Keep Your Eye on the Rising Channels // Small-caps and Mid-caps are Leading // Healthcare and Finance Not doing That Bad // 10-yr Yield Springs a Bear Trap // Rising Yields Could Lift Banks // What does a High Volume Spinning Top Suggest? // Five Annotated Stock Charts worth Watching //// ......
Keep Your Eye on the Rising Channels
The major stock indexes are relatively flat over the last two months, but the charts show an upward drift in all but the Nasdaq 100. The chart below shows three broad indexes and the Nasdaq 100, which is really not that broad of an index (mostly tech and some biotech). The green dotted lines on the first three show rising channels that took shape since early April. Note that these rising channels followed a sharp advance from mid February to late March. The rising channels show that the advance slowed over the last few months, but the indexes still sport higher highs and higher lows from April to June. Thus, the uptrends remain in place.
Elsewhere, the red horizontal lines mark the November-December highs. Notice that the S&P 500, S&P MidCap 400 and S&P Small-Cap 600 exceeded these highs. The Nasdaq 100 is the only one to form a lower high and show relative chart weakness. The green shaded areas mark key support based on the April-May lows. In particular, I would not turn bearish on the S&P 500 unless it breaks 2000. As long as I remain bullish on stocks, I will expect the uptrends to continue and this points to new highs in the coming weeks.
Small-caps and Mid-caps are Leading
The PerfChart below shows the performance for six major index ETFs since April 1st, which is when the choppy advance began. Notice that the Russell 2000 iShares, S&P MidCap SPDR and S&P SmallCap iShares are leading the pack. The S&P 500 SPDR and Dow Diamonds are up, but up much less than these three. The Nasdaq 100 ETF is the only one with a loss since early April. Even though large-cap techs are lagging, I think relative strength in small-caps and mid-caps is a bullish sign for the market because it points to a relatively strong risk appetite.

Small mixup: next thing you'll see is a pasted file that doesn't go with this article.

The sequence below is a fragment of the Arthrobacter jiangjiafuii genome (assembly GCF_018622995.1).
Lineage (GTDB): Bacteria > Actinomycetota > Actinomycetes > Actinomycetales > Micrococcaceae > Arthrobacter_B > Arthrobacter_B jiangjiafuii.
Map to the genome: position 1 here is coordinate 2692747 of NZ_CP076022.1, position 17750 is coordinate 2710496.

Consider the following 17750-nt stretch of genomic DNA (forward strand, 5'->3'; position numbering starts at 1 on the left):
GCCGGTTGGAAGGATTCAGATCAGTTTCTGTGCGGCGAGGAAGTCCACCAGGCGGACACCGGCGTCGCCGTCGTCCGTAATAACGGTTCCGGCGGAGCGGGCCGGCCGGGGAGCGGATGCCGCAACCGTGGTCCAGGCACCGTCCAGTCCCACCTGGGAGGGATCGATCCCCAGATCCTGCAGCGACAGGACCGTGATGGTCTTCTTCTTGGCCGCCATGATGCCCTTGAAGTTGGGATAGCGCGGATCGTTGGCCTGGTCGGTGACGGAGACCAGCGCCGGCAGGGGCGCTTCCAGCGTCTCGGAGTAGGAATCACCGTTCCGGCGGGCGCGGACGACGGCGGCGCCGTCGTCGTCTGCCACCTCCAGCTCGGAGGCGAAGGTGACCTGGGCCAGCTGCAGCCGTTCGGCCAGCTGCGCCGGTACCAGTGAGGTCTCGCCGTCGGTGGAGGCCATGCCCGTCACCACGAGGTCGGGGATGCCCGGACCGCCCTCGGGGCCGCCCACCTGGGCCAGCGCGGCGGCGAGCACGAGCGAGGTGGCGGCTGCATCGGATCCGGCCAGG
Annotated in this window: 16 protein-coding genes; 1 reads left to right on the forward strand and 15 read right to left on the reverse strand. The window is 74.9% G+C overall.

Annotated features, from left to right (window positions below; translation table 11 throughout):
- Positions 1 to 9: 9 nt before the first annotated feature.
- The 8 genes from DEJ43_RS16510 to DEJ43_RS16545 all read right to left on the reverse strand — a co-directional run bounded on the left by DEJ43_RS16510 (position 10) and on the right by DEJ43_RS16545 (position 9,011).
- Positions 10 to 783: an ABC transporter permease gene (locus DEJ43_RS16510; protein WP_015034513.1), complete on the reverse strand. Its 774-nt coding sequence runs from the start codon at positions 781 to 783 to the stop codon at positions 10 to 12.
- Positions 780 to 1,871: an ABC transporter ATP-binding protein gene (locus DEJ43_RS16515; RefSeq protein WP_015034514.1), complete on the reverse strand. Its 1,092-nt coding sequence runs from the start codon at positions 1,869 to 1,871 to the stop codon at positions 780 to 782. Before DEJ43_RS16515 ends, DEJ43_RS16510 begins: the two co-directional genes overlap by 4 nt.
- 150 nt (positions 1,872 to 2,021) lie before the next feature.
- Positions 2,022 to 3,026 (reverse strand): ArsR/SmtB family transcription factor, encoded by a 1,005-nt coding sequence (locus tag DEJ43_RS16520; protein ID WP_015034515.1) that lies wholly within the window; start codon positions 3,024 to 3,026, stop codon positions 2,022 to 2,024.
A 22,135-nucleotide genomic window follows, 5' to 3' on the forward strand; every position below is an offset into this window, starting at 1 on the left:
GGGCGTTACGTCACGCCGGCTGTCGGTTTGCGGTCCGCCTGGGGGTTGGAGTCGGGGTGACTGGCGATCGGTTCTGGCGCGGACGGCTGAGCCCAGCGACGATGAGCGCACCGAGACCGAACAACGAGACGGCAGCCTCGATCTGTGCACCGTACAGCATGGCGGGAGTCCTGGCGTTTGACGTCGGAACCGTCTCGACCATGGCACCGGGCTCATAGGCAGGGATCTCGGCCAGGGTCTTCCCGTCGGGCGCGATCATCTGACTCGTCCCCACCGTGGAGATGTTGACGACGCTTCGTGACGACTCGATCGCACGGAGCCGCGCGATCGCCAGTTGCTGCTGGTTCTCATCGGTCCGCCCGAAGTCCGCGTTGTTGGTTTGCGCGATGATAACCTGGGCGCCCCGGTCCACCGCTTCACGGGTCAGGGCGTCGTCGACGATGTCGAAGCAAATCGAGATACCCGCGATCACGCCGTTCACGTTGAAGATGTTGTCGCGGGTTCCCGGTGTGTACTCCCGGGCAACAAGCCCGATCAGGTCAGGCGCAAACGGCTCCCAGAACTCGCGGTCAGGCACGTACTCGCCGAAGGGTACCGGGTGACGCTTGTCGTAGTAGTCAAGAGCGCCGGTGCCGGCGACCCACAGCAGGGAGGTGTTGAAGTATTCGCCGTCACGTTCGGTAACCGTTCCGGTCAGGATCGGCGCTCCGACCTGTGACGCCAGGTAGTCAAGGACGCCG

Healthcare and Finance Not doing That Bad
The next PerfChart shows performance for the EW S&P 500 ETF (RSP) and the nine equal-weight sector ETFs since April 1st. Energy is the clear leader with materials a distant second. EW Healthcare is in a surprising third place and barely outperforming RSP (red bar). EW Finance (green) is barely underperforming RSP, which is the broad market benchmark. Thus, finance and healthcare have performed pretty much in-line with RSP since April.
The clear laggards are EW Tech, which is up less than 1%, and EW Consumer Discretionary, which is down over 4%. Even though relative weakness in tech and absolute weakness in consumer discretionary is negative, keep in mind that the other seven sectors are up by more than 1% since April. Seven is still greater than two and these seven sectors are enough to keep the broader market in an uptrend.
10-yr Yield Springs a Bear Trap
I realize that the 10-YR Treasury Yield ($TNX) is not actually traded, but it is a reflection (quite literally) of the 10-yr Treasury Note and this instrument is traded. It is basically, the mirror image of the 10-yr -Note and chartists can analyze $TNX just like any other tradable instrument.